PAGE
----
Pulling a block of ice out of Highland Lake Oscar Hills, Charles Weber and Fred Hill.

Drop in at the museum barn this summer to see the ice exhibit as well as the other displays.


(click on photo to enlarge)

Linda Hagedorn, pictured at the barn last fall when she came to pick up the prize after last fall's drawing in the raffle of barn paintings by Jean Kluk. Her ticket was purchased during the Wool Arts Tour at the Mirage Alpcaca farm last October.

The winner of the raffle for watercolor painting of the Barn was chosen at the Christmas Craft Fair last fall is pictured above. She chose the summer scene, which means that the winter view, pictured below, will be the prize at the raffle this year in November. Raffle tickets are available at $1 each and are available at the Barn, at the Museum and at other functions of the Society during the summer. The paintings were done by Jean Kluk, who has a home on Island Pond. Sets of note cards showing the two paintings are also available and are for sale at the barn and at the museum.

(click on photo to enlarge)

A photograph of the remaining Jean Kluk watercolor painting of the barn, to be given as a prize this fall at the Christmas Craft Fair in November.

In Memoriam

Our Fall 2007 issue contained a picture of Myrtle (Crane) Merrill, taken at the barn during last summer's Crane Family Reunion, presenting a plaque to Jim Gaskell honoring her father, Perley Crane on his many years of service to the Washington community. Sadly we have to record that Myrtle died early this year, at the age of 90. She had specified that "donations in liu of flowers" at her funeral could be made to our Society and the response has been most generous. She surely was a very well liked and respected member of the family.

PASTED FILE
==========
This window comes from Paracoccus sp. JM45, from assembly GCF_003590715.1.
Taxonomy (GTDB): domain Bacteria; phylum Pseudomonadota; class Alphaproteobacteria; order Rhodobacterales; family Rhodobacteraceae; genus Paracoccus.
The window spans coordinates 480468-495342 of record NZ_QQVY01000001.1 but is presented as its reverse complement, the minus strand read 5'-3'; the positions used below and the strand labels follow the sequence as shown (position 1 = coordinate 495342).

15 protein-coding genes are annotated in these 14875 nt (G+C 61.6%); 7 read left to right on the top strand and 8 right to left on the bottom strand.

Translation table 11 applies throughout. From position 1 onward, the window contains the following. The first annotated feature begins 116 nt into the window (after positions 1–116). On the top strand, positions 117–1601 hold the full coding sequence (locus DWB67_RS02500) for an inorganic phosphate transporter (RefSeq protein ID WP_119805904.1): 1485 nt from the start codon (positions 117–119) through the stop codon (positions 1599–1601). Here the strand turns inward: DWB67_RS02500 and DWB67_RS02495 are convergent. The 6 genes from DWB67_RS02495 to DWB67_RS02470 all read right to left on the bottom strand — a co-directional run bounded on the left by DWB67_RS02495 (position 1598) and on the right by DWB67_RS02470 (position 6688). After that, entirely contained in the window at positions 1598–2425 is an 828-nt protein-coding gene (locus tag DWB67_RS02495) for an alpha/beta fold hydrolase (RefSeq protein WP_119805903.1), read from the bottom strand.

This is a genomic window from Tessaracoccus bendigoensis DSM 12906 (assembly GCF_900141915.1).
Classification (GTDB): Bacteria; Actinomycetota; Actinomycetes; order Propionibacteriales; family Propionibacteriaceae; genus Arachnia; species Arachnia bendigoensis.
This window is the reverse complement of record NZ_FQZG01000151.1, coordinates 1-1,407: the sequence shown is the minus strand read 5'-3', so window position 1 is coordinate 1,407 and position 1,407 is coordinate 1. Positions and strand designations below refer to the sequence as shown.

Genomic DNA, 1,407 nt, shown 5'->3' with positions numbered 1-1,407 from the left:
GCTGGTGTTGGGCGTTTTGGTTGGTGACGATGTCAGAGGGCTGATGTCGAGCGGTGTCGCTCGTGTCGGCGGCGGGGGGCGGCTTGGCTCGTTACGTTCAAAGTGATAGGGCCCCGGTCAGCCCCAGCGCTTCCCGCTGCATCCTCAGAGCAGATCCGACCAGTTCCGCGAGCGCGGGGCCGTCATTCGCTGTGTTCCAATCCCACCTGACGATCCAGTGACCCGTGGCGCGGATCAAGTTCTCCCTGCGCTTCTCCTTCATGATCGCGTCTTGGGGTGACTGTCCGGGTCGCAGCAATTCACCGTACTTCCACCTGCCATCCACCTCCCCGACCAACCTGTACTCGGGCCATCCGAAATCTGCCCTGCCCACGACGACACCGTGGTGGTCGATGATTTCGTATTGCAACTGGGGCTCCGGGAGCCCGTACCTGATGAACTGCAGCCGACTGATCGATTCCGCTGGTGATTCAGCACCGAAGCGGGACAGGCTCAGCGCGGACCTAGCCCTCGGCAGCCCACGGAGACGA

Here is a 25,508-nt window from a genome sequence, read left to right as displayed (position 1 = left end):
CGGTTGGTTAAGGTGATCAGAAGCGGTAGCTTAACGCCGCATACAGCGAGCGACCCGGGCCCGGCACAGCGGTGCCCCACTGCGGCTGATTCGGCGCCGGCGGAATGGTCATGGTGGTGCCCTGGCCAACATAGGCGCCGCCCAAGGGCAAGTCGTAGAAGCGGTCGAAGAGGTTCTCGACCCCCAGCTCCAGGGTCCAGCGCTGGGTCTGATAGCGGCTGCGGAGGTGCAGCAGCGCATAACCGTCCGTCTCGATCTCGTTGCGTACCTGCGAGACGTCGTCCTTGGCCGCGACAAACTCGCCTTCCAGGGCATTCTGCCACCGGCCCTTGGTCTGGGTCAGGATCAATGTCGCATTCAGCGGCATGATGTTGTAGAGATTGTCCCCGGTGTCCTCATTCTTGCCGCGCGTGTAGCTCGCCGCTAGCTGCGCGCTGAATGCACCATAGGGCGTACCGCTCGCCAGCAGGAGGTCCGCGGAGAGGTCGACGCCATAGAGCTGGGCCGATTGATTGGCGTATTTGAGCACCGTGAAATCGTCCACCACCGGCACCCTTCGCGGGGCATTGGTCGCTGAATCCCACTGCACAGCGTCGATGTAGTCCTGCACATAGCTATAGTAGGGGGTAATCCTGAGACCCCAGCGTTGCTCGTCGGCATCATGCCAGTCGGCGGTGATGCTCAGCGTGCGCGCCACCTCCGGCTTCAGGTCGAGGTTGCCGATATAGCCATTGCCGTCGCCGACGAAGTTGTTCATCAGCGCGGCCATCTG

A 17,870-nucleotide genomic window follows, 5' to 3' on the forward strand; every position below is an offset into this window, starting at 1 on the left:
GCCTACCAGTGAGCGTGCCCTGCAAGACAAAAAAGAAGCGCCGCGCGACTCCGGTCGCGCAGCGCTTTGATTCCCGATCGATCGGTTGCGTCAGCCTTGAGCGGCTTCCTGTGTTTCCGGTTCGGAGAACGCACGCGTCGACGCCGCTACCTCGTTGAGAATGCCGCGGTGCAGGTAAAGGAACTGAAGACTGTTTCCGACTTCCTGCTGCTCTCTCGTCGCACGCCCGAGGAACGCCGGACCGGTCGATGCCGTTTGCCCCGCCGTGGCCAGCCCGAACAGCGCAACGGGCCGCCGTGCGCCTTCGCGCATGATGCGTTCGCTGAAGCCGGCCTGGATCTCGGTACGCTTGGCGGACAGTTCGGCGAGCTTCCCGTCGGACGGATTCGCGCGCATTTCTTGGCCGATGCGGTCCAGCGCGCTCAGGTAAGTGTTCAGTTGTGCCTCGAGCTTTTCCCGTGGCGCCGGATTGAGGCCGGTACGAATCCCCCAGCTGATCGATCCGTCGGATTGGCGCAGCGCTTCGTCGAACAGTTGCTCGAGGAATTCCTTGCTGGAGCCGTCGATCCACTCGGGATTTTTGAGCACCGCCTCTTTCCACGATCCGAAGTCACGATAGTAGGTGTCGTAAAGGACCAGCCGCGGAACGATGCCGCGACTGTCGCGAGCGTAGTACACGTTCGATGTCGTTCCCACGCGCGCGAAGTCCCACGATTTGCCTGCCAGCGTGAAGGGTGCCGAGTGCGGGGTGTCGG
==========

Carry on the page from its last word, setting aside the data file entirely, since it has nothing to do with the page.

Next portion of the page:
Late Breaking News

Late-breaking news, as we go to press. The Manchester TV station reports: MANCHESTER, N.H. -- This winter pushed further into the record books on Friday [March 28th] when enough sno fell to push it from the fourth-snowiest winter to the second-snowiest winter of all time. The storm made this the snowiest winter since 1873-74, when 122 inches of snow fell. So far, 115.2 inches of snow have fallen in the state this year, as measured at the Concord airport.

     The total snowfall at the center of Washington, according to the folks that monitor it here, was 120"


by Tom Talpey

This article was composed using materials collected by Jim Reilly and presented to the Museum. Jim was a mechanical engineering graduate of the University of Michigan and a member of our Society. He and his family spent many summers here in Washington. As an engineer, Jim had a special interest in Sylvanus Thayer, who began his education as a student in the Washington Schools and eventually became known as the "Father of West Point." Jim died in 2006. His wife, Betty, maintains a family membership in our society. Their three sons are all engineers.

Near the parking lot to the south of the Town Hall there is a bronze tablet mounted on a granite boulder summarizing the career of Brigadier General Sylvanus Thayer, who was an early proponent of engineering studies. He was born in Braintree, MA, on June 9, 1785, to Nathaniel and Dorcas (Faxon) Thayer and at the age of eight was sent to Washington to live with his Uncle Azariah Faxon, his mother's brother.

Azariah was a storekeeper and the schoolmaster at the District #1 School, which at that time was a one-room brick building, located between the Town Hall and the Congregational Church in the center of town. They lived in what is now known as the Faxon House, built by his uncle in the early 1790s. Over the more than 200 years since this house was built it has served mainly as a private residence. However, it received some local notoriety from 1900 to 1935 when it was operated as an inn and small hotel known as the Capital House, under the proprietorship of Sumner Ball and his wife. With an addition (no longer standing) it would accommodate from 35 to 40 guests and advertised "Special Sunday Dinners" for guests and local customers.